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Chronologically, head shaping was present since Preclassic times. The patterns and preferred techniques were kept in the cultural repertory until the beginning of the Postclassic. Afterward, the range of techniques was reduced when tabular oblique deformation disappeared from the record. Rather than diminishing, head shaping actually increased slightly in the last horizon.

The results during the Classic show local and regional differences with marked dominance of oblique variants in the Lower Usumacinta region, for example, erect shapes in the Highlands and a marked preference for a mimetic technique at Copán. It is erect deformation that appears more frequently at higher levels in the social structure.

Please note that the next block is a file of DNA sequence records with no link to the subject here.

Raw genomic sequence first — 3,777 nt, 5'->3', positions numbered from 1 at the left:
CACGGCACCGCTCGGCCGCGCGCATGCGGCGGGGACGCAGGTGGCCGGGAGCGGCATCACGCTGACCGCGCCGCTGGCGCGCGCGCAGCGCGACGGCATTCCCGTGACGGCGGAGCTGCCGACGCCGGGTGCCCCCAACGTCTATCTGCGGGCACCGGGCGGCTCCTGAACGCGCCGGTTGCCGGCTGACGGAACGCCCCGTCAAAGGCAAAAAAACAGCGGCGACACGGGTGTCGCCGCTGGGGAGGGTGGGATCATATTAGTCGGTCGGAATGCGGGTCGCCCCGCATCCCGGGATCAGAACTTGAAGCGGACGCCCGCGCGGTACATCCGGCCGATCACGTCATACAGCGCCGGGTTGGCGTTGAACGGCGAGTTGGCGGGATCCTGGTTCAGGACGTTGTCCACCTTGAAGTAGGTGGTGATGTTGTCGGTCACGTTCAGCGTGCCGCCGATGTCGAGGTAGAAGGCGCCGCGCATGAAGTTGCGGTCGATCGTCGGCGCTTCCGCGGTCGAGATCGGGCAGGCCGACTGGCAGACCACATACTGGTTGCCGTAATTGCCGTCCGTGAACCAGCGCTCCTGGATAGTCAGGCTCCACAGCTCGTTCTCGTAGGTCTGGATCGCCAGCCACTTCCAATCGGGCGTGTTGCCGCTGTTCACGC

The fact that skull modification was necessarily carried out in the very first stages of infancy and the deformation scenes represented, lead me to believe that those who performed it were exclusively females. Perhaps that is why both female and male samples appear to be affected in the same way by the techniques used - in contrast to dental work, where men probably decorated men, and women decorated women, leading to different patterns between the male and female populations.


Head-shaping instrument used by the Chama (after Dávalos 1951).